Today's thinner-head Japanese-style nail pullers like the Dalluge Tri-Claw 4000, the Estwing ProClaw PC 300, and the Stiletto Clawbar With Dimpler have in-line and 90-degree nail slots and are all about digging nails out of wood. Featuring streamlined heads with finely ground slots and a pounding surface opposite the claws, these tools are easy to drive deep into the wood to grab and extract even beheaded nails with ease. The Dalluge has two identical 90-degree heads, which moves its pounding point up the shaft a little.

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Strictly Nails: IPA Indexing Pry Bar / Dalluge Tri-Claw 4000 / Stiletto Clawbar With Dimpler /

Credit: Photo: David Sharpe

The Stiletto is made of ultra-strong, unbelievably light titanium –so light that I didn't notice it in my tool pouch. This tool's standout feature is the "Dimpler" cone on one side of the head, a great innovation that minimizes the amount of digging you have to do to expose the nail head. Just whack the Dimpler over a nail to depress the wood surrounding it just enough to engage the pulling slot.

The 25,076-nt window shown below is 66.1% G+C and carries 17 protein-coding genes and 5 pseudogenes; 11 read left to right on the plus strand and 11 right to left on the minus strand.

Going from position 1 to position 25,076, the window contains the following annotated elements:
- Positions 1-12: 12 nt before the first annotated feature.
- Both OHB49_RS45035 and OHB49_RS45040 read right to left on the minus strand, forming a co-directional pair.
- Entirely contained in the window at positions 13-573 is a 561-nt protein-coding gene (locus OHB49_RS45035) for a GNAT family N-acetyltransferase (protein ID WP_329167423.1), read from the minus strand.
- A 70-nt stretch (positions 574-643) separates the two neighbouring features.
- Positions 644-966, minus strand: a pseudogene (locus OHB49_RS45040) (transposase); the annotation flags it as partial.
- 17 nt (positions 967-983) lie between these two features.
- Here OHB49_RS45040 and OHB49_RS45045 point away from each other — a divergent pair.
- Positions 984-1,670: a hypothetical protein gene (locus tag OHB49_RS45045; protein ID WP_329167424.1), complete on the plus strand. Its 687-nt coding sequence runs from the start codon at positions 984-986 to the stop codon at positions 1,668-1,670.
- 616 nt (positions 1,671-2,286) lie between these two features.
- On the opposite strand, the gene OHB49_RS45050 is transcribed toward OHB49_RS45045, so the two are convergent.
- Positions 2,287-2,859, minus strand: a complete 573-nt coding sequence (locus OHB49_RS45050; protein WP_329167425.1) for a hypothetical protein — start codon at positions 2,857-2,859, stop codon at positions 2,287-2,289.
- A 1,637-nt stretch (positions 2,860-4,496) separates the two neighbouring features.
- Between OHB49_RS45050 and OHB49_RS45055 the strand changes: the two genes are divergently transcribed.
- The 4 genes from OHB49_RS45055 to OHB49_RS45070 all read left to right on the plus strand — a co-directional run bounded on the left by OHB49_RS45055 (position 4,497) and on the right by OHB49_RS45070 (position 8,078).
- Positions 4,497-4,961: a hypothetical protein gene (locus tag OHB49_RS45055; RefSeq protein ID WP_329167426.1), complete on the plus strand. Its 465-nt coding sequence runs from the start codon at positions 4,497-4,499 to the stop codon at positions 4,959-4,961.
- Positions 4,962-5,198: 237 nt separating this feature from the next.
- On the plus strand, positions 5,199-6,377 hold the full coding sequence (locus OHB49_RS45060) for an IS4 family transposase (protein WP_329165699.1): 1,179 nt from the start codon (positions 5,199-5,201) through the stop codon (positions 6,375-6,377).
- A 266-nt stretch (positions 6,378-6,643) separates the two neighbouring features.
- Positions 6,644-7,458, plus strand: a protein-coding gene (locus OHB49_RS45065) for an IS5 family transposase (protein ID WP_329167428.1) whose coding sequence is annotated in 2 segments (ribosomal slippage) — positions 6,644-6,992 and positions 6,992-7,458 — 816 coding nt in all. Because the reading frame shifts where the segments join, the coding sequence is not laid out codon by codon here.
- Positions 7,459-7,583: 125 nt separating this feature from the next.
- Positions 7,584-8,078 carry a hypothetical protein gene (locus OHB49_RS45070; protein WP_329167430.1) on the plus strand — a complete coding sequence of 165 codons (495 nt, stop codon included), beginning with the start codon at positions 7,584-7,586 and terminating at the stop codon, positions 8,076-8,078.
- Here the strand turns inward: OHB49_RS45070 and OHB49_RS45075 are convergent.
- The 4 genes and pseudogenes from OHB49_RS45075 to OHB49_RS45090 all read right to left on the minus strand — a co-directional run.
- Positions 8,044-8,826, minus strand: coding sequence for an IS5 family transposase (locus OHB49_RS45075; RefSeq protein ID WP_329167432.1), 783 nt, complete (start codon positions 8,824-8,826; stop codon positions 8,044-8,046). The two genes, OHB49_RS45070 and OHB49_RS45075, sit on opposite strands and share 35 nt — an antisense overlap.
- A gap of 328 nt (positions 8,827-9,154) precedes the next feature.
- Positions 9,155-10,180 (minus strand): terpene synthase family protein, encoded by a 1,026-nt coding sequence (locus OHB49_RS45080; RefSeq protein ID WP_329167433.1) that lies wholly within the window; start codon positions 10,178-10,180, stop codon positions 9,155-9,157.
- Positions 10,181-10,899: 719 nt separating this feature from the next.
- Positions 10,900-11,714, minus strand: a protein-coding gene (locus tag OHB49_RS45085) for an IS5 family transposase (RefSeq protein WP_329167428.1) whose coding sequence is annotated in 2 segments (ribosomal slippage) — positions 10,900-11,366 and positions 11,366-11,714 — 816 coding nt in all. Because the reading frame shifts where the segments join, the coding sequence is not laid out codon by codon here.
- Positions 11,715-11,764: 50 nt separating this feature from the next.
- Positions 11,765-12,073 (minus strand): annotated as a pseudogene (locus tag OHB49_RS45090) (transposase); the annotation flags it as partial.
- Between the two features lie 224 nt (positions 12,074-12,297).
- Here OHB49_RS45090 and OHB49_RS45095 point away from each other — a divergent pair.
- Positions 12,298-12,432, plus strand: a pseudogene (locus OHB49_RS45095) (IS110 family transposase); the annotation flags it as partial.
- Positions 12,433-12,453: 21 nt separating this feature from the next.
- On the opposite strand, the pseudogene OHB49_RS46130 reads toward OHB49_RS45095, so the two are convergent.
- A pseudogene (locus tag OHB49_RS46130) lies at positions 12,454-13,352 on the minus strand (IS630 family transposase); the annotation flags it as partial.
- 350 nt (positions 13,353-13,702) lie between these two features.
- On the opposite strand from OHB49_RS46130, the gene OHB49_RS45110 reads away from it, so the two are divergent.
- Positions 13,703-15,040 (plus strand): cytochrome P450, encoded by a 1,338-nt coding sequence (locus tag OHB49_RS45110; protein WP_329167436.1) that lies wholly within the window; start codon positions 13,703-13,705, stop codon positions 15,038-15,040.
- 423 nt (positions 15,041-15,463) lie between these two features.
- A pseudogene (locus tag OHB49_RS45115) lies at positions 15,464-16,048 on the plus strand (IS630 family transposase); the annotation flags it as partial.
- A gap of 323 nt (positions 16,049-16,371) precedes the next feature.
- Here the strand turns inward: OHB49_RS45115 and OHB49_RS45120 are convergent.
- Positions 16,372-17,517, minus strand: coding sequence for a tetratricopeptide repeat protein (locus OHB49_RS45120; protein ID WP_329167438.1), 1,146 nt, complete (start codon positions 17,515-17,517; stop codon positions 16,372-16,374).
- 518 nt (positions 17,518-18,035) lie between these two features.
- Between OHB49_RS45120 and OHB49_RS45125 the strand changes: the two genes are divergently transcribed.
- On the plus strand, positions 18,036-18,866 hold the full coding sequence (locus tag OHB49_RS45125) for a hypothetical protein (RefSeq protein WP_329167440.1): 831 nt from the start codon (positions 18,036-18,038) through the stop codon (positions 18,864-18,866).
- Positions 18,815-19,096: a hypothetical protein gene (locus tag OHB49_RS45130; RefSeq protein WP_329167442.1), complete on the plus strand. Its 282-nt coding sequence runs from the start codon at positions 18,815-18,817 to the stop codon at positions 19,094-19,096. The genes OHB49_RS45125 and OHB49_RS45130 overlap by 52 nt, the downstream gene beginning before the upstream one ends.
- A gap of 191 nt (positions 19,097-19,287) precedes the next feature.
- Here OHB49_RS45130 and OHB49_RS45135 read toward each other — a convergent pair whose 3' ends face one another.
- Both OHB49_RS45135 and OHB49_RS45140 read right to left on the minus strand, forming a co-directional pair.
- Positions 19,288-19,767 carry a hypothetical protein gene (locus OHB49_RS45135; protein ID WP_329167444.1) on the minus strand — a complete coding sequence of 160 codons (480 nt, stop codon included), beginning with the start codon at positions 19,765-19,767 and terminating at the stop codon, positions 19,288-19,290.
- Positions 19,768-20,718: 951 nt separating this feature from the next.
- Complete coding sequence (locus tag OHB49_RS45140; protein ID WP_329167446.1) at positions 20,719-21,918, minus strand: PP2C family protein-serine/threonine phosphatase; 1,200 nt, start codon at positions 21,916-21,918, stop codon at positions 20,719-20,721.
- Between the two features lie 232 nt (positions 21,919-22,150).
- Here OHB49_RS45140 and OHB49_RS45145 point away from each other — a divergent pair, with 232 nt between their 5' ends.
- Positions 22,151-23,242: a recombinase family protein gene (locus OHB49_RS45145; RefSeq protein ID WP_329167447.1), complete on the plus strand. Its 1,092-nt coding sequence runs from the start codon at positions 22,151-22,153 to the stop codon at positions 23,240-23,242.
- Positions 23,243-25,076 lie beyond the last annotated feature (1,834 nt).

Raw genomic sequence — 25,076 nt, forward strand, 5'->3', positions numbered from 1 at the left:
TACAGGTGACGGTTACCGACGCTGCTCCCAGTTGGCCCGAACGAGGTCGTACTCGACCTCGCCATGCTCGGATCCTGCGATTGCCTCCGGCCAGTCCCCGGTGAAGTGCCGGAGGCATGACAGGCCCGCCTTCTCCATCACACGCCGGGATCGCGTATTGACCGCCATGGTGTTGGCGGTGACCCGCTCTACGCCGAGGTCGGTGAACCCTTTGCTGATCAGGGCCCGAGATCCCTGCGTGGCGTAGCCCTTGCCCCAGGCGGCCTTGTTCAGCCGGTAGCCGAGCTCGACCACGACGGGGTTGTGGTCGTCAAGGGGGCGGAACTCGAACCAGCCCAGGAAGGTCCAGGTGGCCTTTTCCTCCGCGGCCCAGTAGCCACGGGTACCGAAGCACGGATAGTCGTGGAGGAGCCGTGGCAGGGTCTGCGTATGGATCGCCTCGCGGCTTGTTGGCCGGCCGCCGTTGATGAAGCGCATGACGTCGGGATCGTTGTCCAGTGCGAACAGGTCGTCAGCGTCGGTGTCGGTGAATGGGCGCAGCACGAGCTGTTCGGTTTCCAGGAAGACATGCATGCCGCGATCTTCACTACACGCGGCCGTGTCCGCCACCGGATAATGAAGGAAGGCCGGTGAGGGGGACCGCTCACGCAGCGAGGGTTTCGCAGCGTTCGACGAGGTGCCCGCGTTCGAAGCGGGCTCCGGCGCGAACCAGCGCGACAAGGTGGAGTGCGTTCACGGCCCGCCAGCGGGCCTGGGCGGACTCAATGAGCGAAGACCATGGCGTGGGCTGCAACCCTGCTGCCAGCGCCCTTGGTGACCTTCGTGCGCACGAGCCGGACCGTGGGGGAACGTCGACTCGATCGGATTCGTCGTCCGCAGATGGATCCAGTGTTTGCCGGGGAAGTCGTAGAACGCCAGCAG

The 20-inch IPA Indexing Pry Bar has a single, adjustable nail-pulling head that indexes over five detents from 80 degrees to 0 degrees (straight) so you can choose the optimum angle of attack for extracting. The Indexing Pry Bar is great for pulling headed nails but has a flat claw and no pounding point on the back of the head, so it's not effective at digging out embedded nails. The long handle grip has the leverage for all-day nail pulling without unnecessary effort.

–Mike Guertin is a builder and remodeler in East Greenwich, R.I., and is a member of Hanley Wood's JLCLive! and The Remodeling Show construction demonstration teams.